Aquatic Invasive Species: Plants, Animals & Examples

Instructor: Amanda Robb

Amanda has taught high school Biology & Physics for 8 years. She received her M.Ed. from Simmon's College and M.S. from Tufts in Cellular and Molecular Physiology.

In this lesson, we'll be looking at the fierce world of invasive species. Here, we'll focus on aquatic plants and animals and learn how they've invaded new ecosystems and what adaptations make them cause havoc on the current inhabitants.

What Are Invasive Species?

Imagine being part of a secret operation mission. Dressed in black, identical to your teammates, you sneak behind enemy lines in the night. With your high tech gear, you're far more suited to the environment than the enemy and easily overtake them, winning the fight.

Although there typically isn't a war raging on in a natural ecosystem, sometimes enemies do sneak in that aren't meant to be there. Invasive species are species that are not native to an area, and compete with native animals for food and other resources.

Invasive species are typically brought in through human activity. Sometimes humans keep them as pets, and then they get released into the wild. Other times invasive species hitch a ride on a boat or other form of transportation and wind up in places they shouldn't.

They can take over the ecosystem and often have no natural predators. This disrupts the delicate balance of the environment and can cause population crashes, where species die off.

Animals

Zebra Mussels

Zebra mussels are aptly named for the dark and light stripes on their shells. These tiny creatures, growing up to only about five centimeters in length, have found a home in America's waterways, particularly, the Great Lakes.

Ships sailing to America in the 1980s brought zebra mussels with them in their ballast water inside the ships. These unintentional passengers that come from the Caspian and Black seas were an excellent fit for the Great Lakes and other waterways in America. But, they were too good of a fit. The zebra mussel population exploded in America, and soon, they were crowding out native species. With their large population zebra mussels are eating all of the food for native species, and even growing on the shells of native clams and larger mussels.


Zebra mussels growing on a native mussel
zebra mussels


Zebra mussels aren't just bad for other animals though; they are also a big problem for humans. Zebra mussels clog waterways that clear sewage water as well as the pipes that bring cooling water to power plants. They also damage ships and buoys. Millions of dollars are spent trying to eradicate the zebra mussel population.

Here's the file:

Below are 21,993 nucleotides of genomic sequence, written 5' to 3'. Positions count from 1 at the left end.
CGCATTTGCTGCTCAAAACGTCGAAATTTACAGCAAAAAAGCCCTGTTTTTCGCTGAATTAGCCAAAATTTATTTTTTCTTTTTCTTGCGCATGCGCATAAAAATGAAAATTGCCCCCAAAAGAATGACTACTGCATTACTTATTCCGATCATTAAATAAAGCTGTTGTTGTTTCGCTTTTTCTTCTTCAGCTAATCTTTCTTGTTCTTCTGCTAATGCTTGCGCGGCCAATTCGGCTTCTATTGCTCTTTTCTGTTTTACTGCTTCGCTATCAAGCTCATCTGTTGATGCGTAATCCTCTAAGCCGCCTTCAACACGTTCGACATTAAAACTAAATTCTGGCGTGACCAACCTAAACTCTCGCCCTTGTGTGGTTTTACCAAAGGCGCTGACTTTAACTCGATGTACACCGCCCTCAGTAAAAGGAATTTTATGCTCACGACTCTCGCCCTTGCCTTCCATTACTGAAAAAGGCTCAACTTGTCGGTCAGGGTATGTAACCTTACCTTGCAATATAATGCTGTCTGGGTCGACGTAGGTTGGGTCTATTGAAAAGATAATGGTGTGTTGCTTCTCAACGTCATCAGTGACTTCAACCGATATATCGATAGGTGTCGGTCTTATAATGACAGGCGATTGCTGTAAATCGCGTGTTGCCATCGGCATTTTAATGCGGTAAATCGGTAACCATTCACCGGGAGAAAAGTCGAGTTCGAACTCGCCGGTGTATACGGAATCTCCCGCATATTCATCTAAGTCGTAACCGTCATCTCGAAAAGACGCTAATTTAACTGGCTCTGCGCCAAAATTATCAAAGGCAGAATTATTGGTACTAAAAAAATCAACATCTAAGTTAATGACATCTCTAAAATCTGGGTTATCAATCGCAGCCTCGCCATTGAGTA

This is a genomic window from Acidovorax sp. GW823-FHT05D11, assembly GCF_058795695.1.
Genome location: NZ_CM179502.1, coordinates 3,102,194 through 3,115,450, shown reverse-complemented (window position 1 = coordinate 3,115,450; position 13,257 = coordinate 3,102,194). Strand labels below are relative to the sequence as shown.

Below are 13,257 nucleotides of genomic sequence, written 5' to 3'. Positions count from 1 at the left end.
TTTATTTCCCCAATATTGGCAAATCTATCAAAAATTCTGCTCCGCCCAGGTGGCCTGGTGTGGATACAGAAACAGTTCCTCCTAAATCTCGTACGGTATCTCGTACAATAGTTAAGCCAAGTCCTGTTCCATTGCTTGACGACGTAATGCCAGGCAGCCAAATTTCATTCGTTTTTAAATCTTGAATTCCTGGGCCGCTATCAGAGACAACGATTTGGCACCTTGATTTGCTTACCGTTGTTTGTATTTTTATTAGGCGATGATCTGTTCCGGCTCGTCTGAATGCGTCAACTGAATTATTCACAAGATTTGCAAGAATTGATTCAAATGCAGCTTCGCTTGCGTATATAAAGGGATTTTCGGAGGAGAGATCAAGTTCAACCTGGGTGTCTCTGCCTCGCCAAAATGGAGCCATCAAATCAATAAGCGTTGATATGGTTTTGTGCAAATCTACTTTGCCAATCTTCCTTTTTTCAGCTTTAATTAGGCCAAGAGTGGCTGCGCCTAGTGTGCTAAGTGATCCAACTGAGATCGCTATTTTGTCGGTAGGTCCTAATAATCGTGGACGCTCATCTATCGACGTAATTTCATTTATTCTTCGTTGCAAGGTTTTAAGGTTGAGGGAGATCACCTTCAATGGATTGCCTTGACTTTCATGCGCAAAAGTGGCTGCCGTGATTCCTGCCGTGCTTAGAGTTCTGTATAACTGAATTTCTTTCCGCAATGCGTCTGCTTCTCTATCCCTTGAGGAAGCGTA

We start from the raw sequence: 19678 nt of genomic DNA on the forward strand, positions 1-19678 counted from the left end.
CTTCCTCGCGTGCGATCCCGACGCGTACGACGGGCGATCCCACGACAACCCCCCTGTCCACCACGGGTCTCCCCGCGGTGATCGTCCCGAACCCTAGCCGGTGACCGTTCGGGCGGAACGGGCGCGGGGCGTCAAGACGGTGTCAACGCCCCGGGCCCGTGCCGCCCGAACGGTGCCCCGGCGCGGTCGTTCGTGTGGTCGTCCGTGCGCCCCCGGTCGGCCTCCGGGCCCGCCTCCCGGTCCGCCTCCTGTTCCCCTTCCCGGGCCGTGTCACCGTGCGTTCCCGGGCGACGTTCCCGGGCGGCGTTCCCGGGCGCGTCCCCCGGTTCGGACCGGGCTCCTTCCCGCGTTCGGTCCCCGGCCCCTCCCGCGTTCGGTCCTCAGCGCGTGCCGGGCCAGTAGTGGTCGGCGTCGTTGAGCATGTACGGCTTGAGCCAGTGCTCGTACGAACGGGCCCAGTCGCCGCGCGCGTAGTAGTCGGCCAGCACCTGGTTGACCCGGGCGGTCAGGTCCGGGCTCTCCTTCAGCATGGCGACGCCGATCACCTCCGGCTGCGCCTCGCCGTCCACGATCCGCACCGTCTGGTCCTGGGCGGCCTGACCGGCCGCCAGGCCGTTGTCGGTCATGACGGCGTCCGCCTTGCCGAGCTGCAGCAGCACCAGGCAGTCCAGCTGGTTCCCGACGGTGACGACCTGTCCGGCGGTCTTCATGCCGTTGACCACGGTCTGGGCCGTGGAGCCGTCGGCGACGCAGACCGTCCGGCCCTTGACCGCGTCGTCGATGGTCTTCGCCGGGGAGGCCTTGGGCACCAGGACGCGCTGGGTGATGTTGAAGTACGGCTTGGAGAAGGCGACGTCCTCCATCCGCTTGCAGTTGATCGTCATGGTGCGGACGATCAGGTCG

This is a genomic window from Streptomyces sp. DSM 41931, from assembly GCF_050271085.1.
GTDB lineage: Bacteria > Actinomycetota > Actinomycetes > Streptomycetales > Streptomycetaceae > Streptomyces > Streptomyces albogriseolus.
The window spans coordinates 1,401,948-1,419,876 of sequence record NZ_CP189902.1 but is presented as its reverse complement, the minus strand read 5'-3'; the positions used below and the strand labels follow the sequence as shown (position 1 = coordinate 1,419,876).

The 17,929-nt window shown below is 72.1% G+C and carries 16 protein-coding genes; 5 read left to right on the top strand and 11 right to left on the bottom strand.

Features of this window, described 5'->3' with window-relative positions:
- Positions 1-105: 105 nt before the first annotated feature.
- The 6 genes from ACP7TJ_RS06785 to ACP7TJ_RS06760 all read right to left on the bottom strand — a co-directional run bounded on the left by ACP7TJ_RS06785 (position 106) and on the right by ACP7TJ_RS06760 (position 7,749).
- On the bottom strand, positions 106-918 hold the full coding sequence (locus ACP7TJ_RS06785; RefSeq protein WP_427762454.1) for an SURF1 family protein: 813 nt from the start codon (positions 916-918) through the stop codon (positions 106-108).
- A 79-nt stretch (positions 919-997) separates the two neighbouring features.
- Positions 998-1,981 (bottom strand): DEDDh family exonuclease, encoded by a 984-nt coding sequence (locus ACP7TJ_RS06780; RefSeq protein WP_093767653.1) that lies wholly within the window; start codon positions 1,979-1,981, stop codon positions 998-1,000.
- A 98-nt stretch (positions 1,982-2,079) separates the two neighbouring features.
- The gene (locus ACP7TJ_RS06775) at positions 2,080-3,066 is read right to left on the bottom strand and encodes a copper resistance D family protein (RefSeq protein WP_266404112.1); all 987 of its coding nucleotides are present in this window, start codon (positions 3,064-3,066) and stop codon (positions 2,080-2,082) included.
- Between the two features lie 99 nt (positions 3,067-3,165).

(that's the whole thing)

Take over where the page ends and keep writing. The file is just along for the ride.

Sea Lamprey

Most of us know that vampires aren't real, but one invasive species is similarly frightening. The sea lamprey looks like a combination between a snake and an eel. This fish has a long, cylindrical body with dorsal fins. In place of a mouth, these animals have a circular jaw filled with tiny teeth that they use to attach onto their prey, sucking blood for food.


The mouth of a sea lamprey
sea lamprey mouth


Sea lampreys are a species that originated from the Atlantic Ocean, but through human activity, they have found their way to the Great Lakes. They have had devastating effects on the local fish populations, decimating lake trout and whitefish populations before large-scale control efforts were implemented. In its relatively short adult life (less than 2 years), a sea lamprey can kill about 40 pounds of fish. With the Great Lakes being a major fishery, the introduction of the sea lamprey has cost the community billions of dollars.

Plants

Water Hyacinth

Deep in the jungles of South America, the streams and tributaries of the Amazon River appear to be covered in a green carpet. Upon closer examination, the carpet is actually a plant called the water hyacinth. This beautiful aquatic plant floats in the water and produces large purple flowers.


Water hyacinths have beautiful purple flowers
water hyacinth


It has been brought to the United States as an ornamental plant for gardens due to its pretty flowers and water cover. However, it is incredibly resilient and is outgrowing native species, particularly in the tropical waters of Florida, although it can be found throughout waterways of the United States.

The water hyacinth grows in dense patches on the surface, blocking light from getting to other plants. It grows so densely it can also interfere with human activities, such as irrigation, recreational activities and water cooling for power plants. The dense mats also create a breeding ground for mosquitoes, potentially causing an increase in the spread of disease.

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